Actually it is quite simple (mind you, i falter too in my own life): a sentence that starts with “I feel (a bit) …” and then that is followed by a word that describes an emotion immediately followed by a point -as in end of sentence-. So do not use words like “stressed” or “bollocks”. Do not use a thought disguised as a feeling, such as: “I feel it’s your fault” or “I feel we’ll never get out of this”. These are opinions, not emotions!
    And it is also very important that you do not expand with commas and subordinate clause. If you start to use many words, the expression of the feeling is lost.
    No, these sentences soon come to an end! So leave out any “but” or “and also”
    A feeling-sentence like “because you do X, I feel a little annoyed” is really a very different phrase than “I am a little annoyed because you always … and also … and last month already … “

C – Ask / inquiries

Asking for content is almost always a good idea to have a conversation in a constructive direction (because that is often what people will want to talk about -even it is seldom the real reason of the tension-):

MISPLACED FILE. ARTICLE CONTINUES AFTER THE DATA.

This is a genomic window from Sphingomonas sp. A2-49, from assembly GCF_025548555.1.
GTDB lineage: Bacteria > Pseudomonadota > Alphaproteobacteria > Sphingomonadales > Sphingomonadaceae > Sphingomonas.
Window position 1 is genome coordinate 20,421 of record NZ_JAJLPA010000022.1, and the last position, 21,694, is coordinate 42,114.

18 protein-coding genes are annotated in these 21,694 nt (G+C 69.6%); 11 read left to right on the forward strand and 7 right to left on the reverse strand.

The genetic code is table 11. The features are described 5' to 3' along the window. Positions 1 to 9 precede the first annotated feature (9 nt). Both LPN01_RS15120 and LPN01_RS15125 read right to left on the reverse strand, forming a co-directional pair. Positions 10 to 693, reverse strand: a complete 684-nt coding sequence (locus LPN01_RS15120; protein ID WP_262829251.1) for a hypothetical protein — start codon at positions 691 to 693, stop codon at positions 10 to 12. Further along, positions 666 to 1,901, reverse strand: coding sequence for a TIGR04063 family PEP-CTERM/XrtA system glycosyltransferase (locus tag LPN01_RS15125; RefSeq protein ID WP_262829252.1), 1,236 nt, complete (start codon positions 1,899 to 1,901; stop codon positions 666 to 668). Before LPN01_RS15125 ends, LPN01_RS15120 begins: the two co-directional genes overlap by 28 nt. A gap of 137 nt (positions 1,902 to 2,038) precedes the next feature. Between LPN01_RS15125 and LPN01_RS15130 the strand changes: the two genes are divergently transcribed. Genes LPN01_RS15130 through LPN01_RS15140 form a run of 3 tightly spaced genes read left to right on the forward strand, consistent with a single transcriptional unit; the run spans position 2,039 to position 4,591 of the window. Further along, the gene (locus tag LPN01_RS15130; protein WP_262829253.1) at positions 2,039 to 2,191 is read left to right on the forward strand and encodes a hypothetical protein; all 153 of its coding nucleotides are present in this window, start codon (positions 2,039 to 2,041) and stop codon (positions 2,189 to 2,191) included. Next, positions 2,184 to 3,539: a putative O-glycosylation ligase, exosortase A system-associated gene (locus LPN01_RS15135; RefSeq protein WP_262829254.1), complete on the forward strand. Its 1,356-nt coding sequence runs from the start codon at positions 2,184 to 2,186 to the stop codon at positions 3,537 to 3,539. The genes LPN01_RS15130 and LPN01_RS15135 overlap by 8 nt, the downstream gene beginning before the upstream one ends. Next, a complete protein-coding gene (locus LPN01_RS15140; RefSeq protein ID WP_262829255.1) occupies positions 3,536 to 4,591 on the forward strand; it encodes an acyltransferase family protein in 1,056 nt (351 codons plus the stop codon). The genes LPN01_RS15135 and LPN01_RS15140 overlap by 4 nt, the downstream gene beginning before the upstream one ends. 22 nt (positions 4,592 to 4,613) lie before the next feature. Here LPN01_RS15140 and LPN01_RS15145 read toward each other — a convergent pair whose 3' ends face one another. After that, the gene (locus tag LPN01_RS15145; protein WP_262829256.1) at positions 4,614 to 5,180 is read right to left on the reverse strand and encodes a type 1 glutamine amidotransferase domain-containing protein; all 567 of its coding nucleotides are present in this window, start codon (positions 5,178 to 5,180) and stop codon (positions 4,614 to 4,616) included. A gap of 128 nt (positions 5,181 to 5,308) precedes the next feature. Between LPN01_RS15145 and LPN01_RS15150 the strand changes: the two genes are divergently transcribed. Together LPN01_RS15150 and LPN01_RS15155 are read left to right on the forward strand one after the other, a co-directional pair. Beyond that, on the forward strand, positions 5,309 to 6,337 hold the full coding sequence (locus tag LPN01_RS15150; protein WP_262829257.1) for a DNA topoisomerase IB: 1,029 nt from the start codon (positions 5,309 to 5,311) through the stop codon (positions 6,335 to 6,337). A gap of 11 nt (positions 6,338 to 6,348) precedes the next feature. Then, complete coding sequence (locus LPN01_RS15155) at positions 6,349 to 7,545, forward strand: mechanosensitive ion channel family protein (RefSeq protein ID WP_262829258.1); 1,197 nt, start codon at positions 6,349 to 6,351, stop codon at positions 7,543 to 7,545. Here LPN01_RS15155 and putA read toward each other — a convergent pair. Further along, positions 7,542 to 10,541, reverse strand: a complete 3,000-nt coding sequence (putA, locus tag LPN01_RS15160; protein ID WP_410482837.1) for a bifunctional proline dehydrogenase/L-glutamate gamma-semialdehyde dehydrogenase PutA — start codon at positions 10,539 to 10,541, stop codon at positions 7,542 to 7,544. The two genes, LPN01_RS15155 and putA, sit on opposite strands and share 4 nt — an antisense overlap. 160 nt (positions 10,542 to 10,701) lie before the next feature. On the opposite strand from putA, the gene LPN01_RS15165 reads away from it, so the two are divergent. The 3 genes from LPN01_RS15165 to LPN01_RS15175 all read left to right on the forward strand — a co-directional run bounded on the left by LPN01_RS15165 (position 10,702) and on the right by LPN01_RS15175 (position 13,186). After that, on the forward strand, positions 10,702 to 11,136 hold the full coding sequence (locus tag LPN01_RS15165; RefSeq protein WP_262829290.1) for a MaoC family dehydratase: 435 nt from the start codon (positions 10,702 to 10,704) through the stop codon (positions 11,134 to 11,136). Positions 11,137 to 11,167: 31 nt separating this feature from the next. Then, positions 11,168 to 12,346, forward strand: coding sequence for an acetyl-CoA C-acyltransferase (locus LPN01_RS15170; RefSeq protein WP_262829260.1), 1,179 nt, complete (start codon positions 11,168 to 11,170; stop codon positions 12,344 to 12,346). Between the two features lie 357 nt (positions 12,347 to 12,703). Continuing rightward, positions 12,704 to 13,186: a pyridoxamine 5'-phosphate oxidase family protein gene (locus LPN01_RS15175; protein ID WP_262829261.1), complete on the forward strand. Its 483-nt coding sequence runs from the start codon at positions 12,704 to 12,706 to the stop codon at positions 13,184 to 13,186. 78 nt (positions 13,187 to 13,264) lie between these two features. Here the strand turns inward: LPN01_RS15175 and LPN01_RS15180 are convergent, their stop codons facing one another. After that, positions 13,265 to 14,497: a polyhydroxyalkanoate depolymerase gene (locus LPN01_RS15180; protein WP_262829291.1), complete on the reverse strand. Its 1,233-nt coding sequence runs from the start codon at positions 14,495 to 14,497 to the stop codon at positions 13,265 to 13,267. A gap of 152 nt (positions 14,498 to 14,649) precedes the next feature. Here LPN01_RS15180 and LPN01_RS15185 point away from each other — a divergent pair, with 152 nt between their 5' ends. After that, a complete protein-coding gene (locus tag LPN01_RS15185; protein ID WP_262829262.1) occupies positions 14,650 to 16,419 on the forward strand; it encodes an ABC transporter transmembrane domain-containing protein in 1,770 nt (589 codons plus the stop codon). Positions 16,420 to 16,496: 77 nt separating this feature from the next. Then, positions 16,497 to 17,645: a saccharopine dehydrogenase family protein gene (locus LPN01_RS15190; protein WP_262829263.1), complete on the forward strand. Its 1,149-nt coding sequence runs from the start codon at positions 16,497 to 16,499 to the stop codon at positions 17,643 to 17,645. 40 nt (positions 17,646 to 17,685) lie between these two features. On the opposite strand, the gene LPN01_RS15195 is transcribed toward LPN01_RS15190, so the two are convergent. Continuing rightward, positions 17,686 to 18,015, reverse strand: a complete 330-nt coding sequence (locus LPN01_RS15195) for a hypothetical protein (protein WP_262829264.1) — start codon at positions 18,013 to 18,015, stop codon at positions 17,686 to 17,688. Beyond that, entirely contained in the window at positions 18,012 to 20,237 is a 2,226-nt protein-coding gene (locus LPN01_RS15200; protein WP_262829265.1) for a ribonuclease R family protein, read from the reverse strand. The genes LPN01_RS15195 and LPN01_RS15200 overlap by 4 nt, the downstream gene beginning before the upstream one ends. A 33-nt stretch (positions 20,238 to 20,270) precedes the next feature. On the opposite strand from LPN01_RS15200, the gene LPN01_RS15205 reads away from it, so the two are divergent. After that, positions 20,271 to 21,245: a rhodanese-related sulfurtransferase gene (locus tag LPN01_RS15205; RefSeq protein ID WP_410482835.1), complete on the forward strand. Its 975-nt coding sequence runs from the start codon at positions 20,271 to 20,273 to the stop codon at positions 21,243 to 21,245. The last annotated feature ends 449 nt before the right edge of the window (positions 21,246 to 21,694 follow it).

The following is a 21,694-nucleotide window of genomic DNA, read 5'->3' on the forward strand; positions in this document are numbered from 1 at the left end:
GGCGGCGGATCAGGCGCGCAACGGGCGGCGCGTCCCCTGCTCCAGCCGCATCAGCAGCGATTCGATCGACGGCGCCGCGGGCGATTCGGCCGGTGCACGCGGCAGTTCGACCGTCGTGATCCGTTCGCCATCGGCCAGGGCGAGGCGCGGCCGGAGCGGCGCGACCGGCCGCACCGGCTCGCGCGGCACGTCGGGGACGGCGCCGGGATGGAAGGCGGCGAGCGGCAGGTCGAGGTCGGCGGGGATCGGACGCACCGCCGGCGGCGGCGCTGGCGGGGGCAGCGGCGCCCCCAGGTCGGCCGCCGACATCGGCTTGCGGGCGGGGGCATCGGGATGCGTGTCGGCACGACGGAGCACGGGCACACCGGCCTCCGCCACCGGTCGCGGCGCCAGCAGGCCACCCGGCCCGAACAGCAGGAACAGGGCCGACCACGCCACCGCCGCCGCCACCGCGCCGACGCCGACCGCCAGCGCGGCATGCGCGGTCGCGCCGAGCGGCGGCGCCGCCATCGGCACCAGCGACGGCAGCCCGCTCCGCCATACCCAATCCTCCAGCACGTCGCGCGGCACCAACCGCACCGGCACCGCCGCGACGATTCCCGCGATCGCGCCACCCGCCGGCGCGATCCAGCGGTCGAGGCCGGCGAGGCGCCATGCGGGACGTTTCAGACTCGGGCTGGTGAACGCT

• Ask for clarification, if you have understood everything, if more can be said about it, if you please want to repeat what I said so that I know if I have told you clearly, if do you want to add to the content (that is always an important question in a conversation: “Can you say more about that …”)
  • Asking for feeling. Ask if you have properly understood, saw correctly or fantasised correctly the feeling that your message has given to the other person (because everything that has not been said may have been seen wrong or fantasise incorrectly) “What did you feel that moment? “ or ” What do you feel about this now? “
  • Optionally you can ask for a behaviour change: “Would you like this a bit more ‘this’ or ‘that’ next time …” (an option palette is often a good idea – but more about that elsewhere-).

It is good to feed your genuinely curiousity about what someone is saying by asking about the three levels of any relational conversation:

  • substantively (check whether your conversation partner has the idea that you substantively understand what they are about) and also
  • the emotions that the other one has on this subject (ask whether your conversation partner has the idea that you understand which emotions play with them on this subject), and lastly